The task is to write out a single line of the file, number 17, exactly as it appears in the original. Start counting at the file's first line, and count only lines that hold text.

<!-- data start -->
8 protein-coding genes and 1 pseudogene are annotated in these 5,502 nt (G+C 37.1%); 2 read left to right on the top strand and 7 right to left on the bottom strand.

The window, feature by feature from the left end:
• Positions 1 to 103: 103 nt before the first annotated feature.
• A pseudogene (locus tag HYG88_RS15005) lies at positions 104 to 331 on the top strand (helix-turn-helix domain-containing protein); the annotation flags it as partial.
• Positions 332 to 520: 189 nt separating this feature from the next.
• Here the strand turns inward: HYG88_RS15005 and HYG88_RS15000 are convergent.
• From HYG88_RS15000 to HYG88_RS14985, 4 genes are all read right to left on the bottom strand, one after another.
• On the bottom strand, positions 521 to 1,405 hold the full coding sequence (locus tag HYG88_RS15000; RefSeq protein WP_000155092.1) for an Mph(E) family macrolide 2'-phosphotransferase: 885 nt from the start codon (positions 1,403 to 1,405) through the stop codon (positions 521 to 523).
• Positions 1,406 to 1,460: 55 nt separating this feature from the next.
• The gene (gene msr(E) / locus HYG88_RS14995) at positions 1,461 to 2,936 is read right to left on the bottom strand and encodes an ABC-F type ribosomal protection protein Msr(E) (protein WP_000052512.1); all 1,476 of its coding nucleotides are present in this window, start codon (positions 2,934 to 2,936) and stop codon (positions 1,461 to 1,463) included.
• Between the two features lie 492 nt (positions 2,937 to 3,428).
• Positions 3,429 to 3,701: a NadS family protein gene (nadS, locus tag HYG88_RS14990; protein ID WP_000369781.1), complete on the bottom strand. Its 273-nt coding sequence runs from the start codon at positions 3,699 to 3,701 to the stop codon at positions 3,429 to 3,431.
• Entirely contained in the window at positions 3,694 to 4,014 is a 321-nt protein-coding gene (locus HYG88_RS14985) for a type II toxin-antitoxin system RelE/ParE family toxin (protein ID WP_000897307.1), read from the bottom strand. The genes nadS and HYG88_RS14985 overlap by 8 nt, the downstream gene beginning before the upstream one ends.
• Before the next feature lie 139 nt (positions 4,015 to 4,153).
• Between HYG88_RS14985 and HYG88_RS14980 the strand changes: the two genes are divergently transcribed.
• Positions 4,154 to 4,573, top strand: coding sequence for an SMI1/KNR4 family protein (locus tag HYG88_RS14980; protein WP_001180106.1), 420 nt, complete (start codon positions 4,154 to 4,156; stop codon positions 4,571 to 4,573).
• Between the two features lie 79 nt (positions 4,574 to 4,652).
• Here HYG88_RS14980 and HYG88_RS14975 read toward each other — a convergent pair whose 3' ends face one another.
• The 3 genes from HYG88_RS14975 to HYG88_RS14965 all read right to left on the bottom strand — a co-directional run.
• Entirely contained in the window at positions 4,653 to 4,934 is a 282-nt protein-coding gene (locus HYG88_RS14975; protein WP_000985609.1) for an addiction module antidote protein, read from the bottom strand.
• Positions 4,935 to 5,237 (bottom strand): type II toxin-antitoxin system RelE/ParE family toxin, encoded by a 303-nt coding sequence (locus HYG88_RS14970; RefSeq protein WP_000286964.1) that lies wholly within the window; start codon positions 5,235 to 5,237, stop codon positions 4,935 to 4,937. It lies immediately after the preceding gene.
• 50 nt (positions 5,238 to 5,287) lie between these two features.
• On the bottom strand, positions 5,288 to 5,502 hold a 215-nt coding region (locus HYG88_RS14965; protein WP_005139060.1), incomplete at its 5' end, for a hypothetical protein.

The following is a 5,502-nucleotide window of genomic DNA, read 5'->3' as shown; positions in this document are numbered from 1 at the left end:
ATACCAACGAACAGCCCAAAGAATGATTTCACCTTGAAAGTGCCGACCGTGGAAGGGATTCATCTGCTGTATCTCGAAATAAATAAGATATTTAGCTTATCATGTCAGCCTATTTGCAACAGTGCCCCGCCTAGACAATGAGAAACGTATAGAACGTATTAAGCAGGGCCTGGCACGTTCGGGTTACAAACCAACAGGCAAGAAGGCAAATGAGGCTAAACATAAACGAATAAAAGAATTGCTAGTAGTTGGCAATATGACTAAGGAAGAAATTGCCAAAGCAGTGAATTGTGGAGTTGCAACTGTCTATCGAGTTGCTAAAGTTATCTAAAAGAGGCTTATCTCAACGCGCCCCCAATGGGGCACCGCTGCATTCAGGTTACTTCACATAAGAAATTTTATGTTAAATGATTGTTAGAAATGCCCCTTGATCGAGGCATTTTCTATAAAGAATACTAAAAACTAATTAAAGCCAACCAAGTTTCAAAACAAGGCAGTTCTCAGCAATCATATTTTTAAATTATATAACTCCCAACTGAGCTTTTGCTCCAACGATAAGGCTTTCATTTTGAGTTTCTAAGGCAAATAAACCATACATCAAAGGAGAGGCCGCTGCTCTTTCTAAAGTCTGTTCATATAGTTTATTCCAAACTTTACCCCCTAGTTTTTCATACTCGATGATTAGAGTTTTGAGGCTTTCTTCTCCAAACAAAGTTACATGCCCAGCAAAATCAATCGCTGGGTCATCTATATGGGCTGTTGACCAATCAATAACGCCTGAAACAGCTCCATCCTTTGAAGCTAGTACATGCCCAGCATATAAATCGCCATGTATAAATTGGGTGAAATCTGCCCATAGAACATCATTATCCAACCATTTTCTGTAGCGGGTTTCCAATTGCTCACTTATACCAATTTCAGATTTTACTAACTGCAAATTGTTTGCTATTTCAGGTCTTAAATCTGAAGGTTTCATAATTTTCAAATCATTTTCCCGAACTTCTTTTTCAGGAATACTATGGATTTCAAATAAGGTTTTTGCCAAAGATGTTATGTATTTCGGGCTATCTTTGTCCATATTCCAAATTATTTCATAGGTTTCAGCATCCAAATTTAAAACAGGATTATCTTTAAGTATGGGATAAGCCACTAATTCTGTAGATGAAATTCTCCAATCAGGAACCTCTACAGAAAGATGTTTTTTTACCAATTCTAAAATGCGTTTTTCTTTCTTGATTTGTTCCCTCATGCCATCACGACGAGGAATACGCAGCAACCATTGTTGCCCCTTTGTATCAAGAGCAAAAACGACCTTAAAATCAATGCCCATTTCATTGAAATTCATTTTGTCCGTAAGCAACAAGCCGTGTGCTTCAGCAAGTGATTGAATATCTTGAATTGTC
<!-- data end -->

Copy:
• Between the two features lie 79 nt (positions 4,574 to 4,652).